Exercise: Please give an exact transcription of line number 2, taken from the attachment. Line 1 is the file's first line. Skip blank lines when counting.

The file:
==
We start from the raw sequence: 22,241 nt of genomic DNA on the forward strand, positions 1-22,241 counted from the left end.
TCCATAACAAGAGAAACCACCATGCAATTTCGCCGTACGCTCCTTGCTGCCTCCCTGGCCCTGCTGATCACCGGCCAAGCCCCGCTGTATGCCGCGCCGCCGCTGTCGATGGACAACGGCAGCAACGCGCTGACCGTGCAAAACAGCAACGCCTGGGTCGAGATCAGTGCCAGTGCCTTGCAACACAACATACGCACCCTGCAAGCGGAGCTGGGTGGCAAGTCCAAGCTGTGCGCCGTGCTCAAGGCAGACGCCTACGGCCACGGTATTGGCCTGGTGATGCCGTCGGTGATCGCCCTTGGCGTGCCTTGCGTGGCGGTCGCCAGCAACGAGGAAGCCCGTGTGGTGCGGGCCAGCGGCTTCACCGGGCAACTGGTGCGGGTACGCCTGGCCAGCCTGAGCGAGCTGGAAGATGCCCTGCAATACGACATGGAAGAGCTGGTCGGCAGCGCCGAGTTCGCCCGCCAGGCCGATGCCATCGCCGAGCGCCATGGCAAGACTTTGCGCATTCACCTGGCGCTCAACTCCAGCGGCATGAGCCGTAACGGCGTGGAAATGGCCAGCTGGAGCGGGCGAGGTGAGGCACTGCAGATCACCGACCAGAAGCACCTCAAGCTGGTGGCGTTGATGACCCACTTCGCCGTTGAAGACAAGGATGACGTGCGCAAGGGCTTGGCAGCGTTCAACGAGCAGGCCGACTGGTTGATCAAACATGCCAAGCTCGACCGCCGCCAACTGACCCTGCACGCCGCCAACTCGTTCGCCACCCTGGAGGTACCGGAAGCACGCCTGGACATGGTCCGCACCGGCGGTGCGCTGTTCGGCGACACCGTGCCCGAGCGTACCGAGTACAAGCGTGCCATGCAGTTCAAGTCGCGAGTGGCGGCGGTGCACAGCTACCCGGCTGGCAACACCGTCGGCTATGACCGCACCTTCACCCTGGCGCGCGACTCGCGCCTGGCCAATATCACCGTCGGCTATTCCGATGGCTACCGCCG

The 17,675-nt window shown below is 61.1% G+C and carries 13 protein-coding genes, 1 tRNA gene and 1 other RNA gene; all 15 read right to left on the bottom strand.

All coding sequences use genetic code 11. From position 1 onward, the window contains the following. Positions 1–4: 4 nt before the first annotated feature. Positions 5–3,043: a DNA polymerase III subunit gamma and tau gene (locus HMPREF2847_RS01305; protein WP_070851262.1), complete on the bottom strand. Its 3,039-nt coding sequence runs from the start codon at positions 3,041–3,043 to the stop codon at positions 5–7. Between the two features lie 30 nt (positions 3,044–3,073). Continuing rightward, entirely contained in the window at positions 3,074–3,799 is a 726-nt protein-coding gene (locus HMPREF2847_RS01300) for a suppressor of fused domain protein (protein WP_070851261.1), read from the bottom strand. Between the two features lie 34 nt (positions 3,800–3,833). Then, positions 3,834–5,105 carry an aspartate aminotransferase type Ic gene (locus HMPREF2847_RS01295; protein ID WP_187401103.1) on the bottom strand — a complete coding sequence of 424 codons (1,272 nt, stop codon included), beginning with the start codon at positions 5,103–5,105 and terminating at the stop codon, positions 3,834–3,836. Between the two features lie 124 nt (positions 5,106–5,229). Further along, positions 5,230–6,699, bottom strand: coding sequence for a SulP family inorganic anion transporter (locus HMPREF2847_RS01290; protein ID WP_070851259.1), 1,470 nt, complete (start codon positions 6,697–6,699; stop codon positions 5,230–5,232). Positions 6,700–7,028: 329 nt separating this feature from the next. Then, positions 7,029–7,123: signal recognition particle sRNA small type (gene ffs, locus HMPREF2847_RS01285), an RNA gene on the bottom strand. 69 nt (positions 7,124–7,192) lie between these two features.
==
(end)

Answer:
TCCATAACAAGAGAAACCACCATGCAATTTCGCCGTACGCTCCTTGCTGCCTCCCTGGCCCTGCTGATCACCGGCCAAGCCCCGCTGTATGCCGCGCCGCCGCTGTCGATGGACAACGGCAGCAACGCGCTGACCGTGCAAAACAGCAACGCCTGGGTCGAGATCAGTGCCAGTGCCTTGCAACACAACATACGCACCCTGCAAGCGGAGCTGGGTGGCAAGTCCAAGCTGTGCGCCGTGCTCAAGGCAGACGCCTACGGCCACGGTATTGGCCTGGTGATGCCGTCGGTGATCGCCCTTGGCGTGCCTTGCGTGGCGGTCGCCAGCAACGAGGAAGCCCGTGTGGTGCGGGCCAGCGGCTTCACCGGGCAACTGGTGCGGGTACGCCTGGCCAGCCTGAGCGAGCTGGAAGATGCCCTGCAATACGACATGGAAGAGCTGGTCGGCAGCGCCGAGTTCGCCCGCCAGGCCGATGCCATCGCCGAGCGCCATGGCAAGACTTTGCGCATTCACCTGGCGCTCAACTCCAGCGGCATGAGCCGTAACGGCGTGGAAATGGCCAGCTGGAGCGGGCGAGGTGAGGCACTGCAGATCACCGACCAGAAGCACCTCAAGCTGGTGGCGTTGATGACCCACTTCGCCGTTGAAGACAAGGATGACGTGCGCAAGGGCTTGGCAGCGTTCAACGAGCAGGCCGACTGGTTGATCAAACATGCCAAGCTCGACCGCCGCCAACTGACCCTGCACGCCGCCAACTCGTTCGCCACCCTGGAGGTACCGGAAGCACGCCTGGACATGGTCCGCACCGGCGGTGCGCTGTTCGGCGACACCGTGCCCGAGCGTACCGAGTACAAGCGTGCCATGCAGTTCAAGTCGCGAGTGGCGGCGGTGCACAGCTACCCGGCTGGCAACACCGTCGGCTATGACCGCACCTTCACCCTGGCGCGCGACTCGCGCCTGGCCAATATCACCGTCGGCTATTCCGATGGCTACCGCCG